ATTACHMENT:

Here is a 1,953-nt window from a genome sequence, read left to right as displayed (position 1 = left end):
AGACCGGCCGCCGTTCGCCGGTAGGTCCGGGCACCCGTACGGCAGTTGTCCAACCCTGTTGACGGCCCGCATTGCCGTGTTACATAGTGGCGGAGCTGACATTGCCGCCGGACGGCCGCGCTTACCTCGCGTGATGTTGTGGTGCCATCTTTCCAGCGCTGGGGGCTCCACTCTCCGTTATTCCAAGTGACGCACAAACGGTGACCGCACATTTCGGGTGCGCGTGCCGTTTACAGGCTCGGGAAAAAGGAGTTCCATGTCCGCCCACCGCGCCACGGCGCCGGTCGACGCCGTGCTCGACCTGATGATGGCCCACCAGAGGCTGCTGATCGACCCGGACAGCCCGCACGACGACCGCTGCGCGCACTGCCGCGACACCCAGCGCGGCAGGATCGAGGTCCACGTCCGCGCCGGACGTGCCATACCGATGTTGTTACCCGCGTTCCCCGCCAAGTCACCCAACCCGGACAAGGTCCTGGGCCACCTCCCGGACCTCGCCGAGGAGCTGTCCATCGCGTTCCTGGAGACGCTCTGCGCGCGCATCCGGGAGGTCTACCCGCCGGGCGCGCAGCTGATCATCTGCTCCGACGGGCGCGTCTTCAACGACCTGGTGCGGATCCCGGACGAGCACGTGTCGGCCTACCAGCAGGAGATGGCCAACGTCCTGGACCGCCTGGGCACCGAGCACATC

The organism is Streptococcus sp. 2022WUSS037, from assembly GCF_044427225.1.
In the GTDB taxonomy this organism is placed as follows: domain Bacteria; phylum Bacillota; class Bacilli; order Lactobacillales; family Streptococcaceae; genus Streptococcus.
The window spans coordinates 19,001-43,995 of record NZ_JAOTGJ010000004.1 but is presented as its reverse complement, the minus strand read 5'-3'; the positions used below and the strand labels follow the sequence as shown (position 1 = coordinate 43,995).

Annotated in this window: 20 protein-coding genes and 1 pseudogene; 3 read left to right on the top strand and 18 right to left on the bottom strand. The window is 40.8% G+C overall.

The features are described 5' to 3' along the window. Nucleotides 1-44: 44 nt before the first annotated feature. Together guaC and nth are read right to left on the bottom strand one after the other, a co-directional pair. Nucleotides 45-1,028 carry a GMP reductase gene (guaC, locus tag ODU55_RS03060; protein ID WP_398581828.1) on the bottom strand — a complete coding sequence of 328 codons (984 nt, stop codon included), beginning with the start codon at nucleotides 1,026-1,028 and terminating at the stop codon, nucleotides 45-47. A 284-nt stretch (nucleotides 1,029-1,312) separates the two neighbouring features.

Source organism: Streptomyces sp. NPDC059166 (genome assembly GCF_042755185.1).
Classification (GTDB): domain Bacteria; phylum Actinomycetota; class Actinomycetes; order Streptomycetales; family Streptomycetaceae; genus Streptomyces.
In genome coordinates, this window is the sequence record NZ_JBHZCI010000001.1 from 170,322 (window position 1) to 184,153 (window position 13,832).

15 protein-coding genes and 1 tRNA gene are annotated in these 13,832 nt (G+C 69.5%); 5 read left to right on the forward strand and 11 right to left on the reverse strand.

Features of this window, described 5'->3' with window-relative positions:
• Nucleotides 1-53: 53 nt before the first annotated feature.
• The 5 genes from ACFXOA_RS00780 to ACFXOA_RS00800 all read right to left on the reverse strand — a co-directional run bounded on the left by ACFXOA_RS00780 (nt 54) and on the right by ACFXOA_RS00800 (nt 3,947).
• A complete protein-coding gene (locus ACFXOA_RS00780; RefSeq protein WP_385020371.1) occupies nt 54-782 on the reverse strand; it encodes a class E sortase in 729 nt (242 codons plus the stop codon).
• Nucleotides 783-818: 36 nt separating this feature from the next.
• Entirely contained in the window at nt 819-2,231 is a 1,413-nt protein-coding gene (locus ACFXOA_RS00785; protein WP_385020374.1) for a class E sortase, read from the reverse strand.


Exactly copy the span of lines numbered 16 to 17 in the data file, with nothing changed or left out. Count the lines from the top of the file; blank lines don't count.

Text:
• Nucleotides 783-818: 36 nt separating this feature from the next.
• Entirely contained in the window at nt 819-2,231 is a 1,413-nt protein-coding gene (locus ACFXOA_RS00785; protein WP_385020374.1) for a class E sortase, read from the reverse strand.